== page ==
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Push to save historic orphanage in Turkey

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Push to save historic orphanage in Turkey

Push to save historic orphanage in Turkey
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It looks more like the set of a horror movie than the majestic hotel and casino it was originally intended to be.

Built in 1899, the building on an island off Istanbul was never allowed to be used as a hotel and for many years it housed an orphanage for minority Greek children.

Now it’s derelict and falling into disrepair. But there’s a push to restore it to its former glory.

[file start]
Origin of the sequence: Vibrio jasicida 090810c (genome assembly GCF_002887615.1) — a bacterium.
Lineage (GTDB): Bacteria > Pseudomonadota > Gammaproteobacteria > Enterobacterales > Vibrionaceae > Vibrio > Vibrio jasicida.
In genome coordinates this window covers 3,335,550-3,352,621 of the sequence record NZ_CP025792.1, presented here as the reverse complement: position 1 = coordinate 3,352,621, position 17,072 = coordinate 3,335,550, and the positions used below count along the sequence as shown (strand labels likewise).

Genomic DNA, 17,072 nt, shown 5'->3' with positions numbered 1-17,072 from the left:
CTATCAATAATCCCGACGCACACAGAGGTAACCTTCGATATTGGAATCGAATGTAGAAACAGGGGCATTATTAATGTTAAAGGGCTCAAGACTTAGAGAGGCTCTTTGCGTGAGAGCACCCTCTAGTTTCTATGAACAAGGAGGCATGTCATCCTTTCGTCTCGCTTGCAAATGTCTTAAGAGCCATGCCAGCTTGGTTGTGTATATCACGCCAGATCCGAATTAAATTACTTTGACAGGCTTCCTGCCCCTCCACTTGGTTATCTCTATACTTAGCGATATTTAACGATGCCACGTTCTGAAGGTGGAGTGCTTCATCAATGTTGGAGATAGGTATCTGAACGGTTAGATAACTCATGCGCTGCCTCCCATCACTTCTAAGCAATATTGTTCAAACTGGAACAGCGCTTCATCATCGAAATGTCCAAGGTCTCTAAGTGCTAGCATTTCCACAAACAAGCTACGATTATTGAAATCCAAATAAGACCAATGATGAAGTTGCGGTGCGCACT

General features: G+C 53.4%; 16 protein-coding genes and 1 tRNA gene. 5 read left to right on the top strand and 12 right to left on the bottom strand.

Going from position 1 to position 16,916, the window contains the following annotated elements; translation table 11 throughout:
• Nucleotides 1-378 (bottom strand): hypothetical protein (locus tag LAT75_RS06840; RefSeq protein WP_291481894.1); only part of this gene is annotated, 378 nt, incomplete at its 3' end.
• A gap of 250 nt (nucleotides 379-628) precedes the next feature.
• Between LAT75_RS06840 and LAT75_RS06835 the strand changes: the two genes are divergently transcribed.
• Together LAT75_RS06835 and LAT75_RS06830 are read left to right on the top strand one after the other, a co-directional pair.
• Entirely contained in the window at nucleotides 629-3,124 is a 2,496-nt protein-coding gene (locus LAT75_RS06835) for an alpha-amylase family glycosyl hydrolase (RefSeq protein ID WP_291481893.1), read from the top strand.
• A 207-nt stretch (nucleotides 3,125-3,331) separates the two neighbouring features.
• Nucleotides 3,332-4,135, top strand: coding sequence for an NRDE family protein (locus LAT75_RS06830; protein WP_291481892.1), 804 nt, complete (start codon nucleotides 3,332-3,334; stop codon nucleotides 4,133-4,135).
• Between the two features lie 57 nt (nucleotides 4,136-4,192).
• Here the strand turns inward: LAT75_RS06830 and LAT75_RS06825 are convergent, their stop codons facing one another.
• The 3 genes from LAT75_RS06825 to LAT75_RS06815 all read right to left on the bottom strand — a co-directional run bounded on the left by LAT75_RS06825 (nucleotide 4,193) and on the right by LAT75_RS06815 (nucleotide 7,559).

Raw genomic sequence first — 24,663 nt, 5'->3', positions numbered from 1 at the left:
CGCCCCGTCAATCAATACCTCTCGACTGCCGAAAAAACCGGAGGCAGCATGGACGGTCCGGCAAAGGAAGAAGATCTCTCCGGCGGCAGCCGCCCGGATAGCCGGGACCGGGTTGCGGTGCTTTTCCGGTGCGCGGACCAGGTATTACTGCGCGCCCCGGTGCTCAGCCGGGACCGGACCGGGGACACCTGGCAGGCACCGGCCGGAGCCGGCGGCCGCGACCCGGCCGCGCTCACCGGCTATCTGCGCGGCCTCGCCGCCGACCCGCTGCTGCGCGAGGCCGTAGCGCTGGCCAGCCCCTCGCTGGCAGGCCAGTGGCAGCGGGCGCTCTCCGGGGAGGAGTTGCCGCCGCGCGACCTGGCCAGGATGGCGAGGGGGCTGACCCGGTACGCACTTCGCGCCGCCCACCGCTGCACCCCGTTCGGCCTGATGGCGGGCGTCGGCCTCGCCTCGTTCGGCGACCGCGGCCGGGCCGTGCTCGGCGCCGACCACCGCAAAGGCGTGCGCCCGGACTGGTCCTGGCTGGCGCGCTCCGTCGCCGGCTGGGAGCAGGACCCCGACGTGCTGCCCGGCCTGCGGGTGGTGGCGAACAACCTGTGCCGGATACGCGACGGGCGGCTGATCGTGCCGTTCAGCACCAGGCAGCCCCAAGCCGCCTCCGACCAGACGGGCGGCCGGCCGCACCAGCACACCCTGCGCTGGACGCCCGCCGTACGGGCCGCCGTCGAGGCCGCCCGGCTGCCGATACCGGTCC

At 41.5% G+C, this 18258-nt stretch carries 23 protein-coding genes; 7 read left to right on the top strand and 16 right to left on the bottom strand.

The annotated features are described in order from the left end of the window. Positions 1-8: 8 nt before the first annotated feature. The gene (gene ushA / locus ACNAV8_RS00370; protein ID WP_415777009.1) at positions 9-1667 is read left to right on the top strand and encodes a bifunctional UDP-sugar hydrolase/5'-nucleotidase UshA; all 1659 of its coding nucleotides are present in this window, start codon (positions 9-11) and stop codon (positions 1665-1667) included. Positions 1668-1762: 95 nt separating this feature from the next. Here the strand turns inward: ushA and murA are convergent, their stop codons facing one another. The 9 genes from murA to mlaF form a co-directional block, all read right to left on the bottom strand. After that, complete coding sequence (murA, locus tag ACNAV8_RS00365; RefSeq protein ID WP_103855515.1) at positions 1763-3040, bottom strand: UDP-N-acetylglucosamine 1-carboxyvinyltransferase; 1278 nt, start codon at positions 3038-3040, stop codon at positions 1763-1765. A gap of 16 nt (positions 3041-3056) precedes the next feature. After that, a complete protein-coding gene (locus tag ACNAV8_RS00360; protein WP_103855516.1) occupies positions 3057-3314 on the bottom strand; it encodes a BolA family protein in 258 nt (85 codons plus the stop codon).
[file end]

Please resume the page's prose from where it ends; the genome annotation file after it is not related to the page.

Known as Prinkipo, the building was designed by the architect Alexandre Vallaury for the company that ran the famed Orient Express.

Korhan Gömüs, architect and professor of urban planning at Mimar Sinan University in Istanbul, says it should be saved:

"It is a very modern building. It was conceived with beams and columns that have been measured well and really good quality materials were used. The building was conceived by a very famous architect, this is why the structure has survived until today. The fact that the wooden flooring has not moved in 120 years testifies to its quality."

The orphanage was home for almost 6,000 Greek children from 1903 until 1964 when it was forced to shut down, as tensions rose between Turkey and Greece over Cyprus.

Vitleen Magulas, 80, lived there with her sister, from 1945 to 1951.

"At night, when the moon came up, it was as if you could hug it. We had very beautiful nights there. Our school was in a very good location, on top of the island. Prinkipo is a very beautiful island. A princess."

Earlier this year, the cultural heritage organisation, Europa Nostra, included it on a list of seven endangered monuments, but its fate remains unclear.